I don't quite get this "string".find()
caleb1 at telkomsa.net
Fri Nov 12 04:28:46 CET 2004
I don't know why the function was set up this way. However, an empty
string can be found in an infinite number of places within any other
string. It is a difficult situation, like dividing zero into a nonzero
number. (Are you asking why it specifically returns 0 and not INF or an
If you want to match a *blank*, you gotta do
>>> "test".find(" ") # There is a space between the last two ""s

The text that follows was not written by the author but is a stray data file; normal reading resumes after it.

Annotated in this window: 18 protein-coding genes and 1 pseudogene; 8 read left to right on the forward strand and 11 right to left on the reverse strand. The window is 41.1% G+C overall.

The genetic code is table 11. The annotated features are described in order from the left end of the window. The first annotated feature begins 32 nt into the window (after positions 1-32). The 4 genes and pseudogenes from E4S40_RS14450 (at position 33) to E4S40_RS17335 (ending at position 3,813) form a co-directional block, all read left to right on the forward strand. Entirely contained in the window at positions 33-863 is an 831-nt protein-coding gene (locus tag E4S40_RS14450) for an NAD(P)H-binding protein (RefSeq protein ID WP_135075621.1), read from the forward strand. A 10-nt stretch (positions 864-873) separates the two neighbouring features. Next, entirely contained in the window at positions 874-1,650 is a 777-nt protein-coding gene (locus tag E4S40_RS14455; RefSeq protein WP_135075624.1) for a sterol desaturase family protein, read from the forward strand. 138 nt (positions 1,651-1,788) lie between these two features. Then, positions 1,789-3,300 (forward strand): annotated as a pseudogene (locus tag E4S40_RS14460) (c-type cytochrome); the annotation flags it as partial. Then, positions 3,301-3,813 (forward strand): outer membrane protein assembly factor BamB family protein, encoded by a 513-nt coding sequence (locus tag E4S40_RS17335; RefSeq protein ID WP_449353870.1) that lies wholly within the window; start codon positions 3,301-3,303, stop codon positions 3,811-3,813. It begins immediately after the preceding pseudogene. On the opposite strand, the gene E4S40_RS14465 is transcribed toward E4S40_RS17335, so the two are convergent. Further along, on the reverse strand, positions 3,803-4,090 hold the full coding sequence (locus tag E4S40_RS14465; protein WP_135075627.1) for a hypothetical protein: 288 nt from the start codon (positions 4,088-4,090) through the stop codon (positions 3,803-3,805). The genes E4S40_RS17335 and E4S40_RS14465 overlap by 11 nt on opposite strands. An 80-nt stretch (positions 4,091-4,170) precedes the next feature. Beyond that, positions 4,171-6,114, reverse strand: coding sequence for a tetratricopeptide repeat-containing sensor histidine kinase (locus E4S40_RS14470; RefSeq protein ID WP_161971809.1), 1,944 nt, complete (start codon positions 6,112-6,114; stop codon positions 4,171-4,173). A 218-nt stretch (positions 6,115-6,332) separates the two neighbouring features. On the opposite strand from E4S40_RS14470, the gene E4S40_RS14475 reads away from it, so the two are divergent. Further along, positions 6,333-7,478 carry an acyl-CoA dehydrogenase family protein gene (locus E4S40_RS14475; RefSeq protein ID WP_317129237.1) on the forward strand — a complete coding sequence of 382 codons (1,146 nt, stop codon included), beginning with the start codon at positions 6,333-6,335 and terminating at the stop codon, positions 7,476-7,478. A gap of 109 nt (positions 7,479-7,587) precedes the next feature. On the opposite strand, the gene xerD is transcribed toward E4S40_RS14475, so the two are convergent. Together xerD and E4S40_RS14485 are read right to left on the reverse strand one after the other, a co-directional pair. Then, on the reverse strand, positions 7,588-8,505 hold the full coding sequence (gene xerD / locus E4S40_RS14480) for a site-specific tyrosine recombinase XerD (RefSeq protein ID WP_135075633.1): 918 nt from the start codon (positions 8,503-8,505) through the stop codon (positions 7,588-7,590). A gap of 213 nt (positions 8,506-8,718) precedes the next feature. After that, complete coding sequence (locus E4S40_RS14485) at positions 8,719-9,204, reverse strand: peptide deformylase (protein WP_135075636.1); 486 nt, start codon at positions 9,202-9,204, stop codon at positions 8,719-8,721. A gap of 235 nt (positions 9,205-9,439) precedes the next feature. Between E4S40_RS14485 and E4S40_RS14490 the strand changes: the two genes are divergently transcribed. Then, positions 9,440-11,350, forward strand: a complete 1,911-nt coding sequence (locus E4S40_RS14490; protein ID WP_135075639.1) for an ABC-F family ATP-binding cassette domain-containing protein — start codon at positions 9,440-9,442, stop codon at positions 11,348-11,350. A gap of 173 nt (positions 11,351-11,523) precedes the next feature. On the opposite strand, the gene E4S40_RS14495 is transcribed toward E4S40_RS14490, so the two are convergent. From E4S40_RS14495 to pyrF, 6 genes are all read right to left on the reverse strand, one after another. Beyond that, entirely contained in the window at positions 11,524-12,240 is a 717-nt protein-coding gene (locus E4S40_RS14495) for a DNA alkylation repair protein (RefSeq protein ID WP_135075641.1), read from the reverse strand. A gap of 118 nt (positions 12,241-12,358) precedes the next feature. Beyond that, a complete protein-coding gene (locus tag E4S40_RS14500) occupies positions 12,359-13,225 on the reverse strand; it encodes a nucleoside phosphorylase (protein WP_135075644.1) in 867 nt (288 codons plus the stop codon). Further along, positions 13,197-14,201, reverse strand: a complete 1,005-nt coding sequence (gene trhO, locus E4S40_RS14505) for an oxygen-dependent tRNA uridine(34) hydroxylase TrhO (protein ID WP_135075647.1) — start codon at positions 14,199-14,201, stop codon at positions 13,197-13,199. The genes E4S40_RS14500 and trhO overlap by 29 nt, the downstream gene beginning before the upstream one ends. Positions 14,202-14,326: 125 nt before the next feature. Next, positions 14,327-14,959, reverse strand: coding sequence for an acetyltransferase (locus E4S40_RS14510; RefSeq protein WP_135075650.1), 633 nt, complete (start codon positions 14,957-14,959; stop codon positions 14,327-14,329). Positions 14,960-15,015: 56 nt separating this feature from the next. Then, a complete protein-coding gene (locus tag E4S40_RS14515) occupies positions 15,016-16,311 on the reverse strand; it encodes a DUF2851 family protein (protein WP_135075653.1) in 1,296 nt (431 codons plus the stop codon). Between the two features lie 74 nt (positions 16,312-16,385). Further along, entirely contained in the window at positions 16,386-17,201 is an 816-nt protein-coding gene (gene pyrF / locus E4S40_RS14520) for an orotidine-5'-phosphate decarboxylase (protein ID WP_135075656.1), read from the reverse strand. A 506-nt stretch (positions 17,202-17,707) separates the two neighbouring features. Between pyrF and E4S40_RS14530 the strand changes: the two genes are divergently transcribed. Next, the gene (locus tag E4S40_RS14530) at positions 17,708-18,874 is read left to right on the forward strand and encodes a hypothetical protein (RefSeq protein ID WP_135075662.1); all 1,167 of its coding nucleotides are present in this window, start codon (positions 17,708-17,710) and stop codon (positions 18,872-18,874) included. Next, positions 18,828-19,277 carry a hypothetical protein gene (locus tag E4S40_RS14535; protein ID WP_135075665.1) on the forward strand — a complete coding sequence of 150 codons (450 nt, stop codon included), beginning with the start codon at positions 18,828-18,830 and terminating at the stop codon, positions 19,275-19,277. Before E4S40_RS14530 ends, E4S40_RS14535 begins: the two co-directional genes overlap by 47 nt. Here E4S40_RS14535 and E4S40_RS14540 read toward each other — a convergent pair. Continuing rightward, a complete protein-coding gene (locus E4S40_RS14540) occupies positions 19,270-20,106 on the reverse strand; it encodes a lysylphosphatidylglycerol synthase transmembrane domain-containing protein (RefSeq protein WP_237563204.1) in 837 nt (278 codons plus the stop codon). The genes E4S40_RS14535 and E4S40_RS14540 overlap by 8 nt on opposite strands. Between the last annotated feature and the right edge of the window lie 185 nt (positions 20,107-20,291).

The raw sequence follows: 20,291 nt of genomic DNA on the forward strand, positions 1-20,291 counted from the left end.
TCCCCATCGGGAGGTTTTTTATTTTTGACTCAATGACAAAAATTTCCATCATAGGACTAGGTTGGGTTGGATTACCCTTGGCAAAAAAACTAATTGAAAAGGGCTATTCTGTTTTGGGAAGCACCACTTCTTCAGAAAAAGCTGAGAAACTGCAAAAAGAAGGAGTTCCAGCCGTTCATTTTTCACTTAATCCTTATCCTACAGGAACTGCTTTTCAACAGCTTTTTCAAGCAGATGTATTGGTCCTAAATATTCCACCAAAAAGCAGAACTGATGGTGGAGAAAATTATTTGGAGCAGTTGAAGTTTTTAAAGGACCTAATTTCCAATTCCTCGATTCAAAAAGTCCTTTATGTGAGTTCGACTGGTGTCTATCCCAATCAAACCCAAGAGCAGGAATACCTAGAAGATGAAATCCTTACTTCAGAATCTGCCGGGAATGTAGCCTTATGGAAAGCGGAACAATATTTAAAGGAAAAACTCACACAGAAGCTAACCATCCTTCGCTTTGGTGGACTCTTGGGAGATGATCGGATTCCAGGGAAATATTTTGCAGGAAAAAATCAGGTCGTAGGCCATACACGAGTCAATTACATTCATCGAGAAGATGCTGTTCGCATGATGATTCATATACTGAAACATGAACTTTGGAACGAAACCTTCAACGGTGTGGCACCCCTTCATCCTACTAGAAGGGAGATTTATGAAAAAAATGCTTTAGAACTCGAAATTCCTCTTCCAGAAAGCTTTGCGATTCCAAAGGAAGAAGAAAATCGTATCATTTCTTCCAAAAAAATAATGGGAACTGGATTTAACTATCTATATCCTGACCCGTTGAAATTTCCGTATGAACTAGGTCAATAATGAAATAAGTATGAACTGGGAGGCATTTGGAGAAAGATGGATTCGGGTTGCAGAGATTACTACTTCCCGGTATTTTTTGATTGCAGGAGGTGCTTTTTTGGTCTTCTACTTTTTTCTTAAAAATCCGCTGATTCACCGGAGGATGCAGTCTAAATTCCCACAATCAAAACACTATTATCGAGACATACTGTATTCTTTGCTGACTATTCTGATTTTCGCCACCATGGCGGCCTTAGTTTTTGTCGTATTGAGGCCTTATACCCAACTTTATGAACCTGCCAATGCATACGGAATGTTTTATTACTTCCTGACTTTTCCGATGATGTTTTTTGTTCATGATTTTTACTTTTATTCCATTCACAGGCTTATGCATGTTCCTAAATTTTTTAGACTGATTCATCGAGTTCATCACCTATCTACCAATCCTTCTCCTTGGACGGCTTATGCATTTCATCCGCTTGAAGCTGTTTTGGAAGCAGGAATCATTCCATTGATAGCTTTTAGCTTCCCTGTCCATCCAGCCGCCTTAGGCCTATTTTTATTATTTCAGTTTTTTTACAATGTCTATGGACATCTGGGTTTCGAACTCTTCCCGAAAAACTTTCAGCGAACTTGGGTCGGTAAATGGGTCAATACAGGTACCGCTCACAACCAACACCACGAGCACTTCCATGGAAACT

but I expect you are aware of this and this was not your question. Also,
if you want to check whether a string is empty, I do
>>> "test" == ""
One of the gurus can probably answer you better than I.
On Thu, 11 Nov 2004 13:36:41 -0600, Jaime Wyant <programmer.py at gmail.com>
> Will someone explain this to me?
> Why is the empty string found at position 0?
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